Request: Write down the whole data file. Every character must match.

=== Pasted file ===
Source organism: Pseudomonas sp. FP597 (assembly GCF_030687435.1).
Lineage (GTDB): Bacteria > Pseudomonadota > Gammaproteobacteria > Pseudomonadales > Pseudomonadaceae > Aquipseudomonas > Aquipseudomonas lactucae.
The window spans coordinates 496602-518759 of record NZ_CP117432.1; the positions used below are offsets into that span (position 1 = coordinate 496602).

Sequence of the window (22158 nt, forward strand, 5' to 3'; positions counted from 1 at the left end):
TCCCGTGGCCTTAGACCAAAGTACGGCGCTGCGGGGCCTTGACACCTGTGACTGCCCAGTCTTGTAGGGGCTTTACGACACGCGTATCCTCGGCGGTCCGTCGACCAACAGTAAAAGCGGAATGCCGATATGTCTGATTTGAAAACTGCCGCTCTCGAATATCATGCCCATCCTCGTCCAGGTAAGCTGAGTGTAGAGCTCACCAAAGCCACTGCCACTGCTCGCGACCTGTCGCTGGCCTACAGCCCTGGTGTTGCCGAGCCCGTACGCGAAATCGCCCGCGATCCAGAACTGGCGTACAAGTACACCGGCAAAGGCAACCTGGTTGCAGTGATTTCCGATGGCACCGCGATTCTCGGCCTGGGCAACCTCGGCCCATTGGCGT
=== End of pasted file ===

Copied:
Source organism: Pseudomonas sp. FP597 (assembly GCF_030687435.1).
Lineage (GTDB): Bacteria > Pseudomonadota > Gammaproteobacteria > Pseudomonadales > Pseudomonadaceae > Aquipseudomonas > Aquipseudomonas lactucae.
The window spans coordinates 496602-518759 of record NZ_CP117432.1; the positions used below are offsets into that span (position 1 = coordinate 496602).

Sequence of the window (22158 nt, forward strand, 5' to 3'; positions counted from 1 at the left end):
TCCCGTGGCCTTAGACCAAAGTACGGCGCTGCGGGGCCTTGACACCTGTGACTGCCCAGTCTTGTAGGGGCTTTACGACACGCGTATCCTCGGCGGTCCGTCGACCAACAGTAAAAGCGGAATGCCGATATGTCTGATTTGAAAACTGCCGCTCTCGAATATCATGCCCATCCTCGTCCAGGTAAGCTGAGTGTAGAGCTCACCAAAGCCACTGCCACTGCTCGCGACCTGTCGCTGGCCTACAGCCCTGGTGTTGCCGAGCCCGTACGCGAAATCGCCCGCGATCCAGAACTGGCGTACAAGTACACCGGCAAAGGCAACCTGGTTGCAGTGATTTCCGATGGCACCGCGATTCTCGGCCTGGGCAACCTCGGCCCATTGGCGT